19. Black-Scholes Formula, Risk-neutral Valuation
The Black–Scholes pricing formula in the quantum context
Du kanske gillar. Spara som favorit. Skickas inom vardagar. Crack studied PhD-level option pricing at MIT and Harvard Business School, taught undergraduate and MBA option pricing at Indiana University winning many teaching awards , was an independent consultant to the New York Stock Exchange, worked as an asset management practitioner in London, and has traded options for over 15 years. This unique mixture of learning, teaching, consulting, practice, and trading is reflected in every page.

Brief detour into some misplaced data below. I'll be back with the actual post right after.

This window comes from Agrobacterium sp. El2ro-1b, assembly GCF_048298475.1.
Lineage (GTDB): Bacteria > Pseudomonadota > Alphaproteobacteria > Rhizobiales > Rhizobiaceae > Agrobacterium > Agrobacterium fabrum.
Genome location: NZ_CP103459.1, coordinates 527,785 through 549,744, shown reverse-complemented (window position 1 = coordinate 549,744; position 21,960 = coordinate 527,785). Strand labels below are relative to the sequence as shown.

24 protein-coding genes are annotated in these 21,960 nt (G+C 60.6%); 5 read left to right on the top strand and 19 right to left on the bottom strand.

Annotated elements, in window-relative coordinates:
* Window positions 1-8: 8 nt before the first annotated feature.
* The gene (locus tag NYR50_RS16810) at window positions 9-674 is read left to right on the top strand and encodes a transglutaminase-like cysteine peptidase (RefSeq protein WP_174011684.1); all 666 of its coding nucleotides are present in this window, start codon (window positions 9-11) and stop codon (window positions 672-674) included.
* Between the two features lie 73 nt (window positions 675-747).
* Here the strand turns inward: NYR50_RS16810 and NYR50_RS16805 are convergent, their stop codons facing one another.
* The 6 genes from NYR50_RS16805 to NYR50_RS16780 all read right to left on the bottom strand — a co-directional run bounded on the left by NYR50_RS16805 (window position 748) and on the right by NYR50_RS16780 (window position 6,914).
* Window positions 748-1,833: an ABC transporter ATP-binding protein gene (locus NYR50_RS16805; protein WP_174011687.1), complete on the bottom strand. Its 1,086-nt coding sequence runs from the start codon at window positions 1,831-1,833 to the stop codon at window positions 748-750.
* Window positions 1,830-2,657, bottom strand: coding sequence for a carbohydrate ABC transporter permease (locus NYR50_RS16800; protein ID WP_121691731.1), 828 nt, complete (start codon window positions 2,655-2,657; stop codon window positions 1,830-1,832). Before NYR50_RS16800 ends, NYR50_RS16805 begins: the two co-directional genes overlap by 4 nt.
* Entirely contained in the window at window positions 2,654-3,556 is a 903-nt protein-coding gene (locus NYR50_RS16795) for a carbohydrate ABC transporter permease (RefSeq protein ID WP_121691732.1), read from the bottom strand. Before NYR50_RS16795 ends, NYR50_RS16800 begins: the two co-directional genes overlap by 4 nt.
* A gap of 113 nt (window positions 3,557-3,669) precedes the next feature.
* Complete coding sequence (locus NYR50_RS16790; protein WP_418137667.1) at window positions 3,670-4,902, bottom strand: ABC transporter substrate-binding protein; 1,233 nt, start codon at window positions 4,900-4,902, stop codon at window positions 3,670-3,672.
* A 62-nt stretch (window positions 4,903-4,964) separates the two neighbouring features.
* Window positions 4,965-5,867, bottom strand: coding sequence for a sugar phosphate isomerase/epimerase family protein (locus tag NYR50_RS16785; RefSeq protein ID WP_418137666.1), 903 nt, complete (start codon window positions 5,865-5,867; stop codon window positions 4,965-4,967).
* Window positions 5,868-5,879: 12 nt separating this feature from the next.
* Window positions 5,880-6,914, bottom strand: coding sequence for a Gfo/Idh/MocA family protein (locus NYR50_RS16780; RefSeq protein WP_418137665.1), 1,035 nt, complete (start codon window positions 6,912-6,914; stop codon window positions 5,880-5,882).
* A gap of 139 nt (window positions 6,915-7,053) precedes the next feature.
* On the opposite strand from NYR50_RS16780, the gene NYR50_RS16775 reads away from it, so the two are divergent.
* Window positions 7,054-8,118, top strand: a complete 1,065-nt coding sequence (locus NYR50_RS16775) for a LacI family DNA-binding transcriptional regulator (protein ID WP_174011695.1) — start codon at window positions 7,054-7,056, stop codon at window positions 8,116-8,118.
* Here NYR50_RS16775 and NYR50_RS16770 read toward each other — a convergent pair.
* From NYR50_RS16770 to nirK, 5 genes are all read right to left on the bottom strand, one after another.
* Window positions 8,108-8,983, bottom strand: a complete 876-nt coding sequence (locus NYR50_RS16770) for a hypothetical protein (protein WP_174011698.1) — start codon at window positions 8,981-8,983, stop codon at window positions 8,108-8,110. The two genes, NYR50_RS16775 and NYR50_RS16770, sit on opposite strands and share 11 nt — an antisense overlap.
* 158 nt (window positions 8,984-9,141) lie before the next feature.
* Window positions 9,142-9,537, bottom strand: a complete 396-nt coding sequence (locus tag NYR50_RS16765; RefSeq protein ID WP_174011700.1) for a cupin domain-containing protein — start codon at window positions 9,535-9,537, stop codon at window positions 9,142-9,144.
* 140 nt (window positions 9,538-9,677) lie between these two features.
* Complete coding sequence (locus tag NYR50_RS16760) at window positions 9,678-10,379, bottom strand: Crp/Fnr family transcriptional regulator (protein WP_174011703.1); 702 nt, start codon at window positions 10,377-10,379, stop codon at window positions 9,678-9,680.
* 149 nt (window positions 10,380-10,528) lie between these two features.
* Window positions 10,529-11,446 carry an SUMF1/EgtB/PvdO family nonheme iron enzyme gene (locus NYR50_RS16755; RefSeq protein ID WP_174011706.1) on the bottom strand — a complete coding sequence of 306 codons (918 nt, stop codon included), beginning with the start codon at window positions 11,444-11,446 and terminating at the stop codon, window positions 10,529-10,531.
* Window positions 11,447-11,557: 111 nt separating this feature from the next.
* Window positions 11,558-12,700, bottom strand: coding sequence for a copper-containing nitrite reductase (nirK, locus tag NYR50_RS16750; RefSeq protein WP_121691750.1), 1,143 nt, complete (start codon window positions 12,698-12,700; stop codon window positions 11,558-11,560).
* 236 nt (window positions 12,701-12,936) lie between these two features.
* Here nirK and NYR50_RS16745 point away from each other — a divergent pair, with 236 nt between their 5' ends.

An option is a financial contract whose value depends on that of an underlying asset such as a company stock. The Black-Scholes model for option pricing, published in , revolutionized the financial industry by introducing a no-arbitrage paradigm for valuing uncertainty and hedging against risk. This simple model assumes that the underlying stock price follows a stochastic Brownian motion process with a constant variance rate, or volatility. This assumption restricts the stock price to follow a log-normal distribution. To allow for more flexible stock price distributions observed in the real market, several new methods have been recently proposed. Jarrow and Rudd  proposed to price options based on an estimated future profile for the stock price distribution. Rubinstein  introduced a binomial tree model of possible stock price movements consistent with current market prices.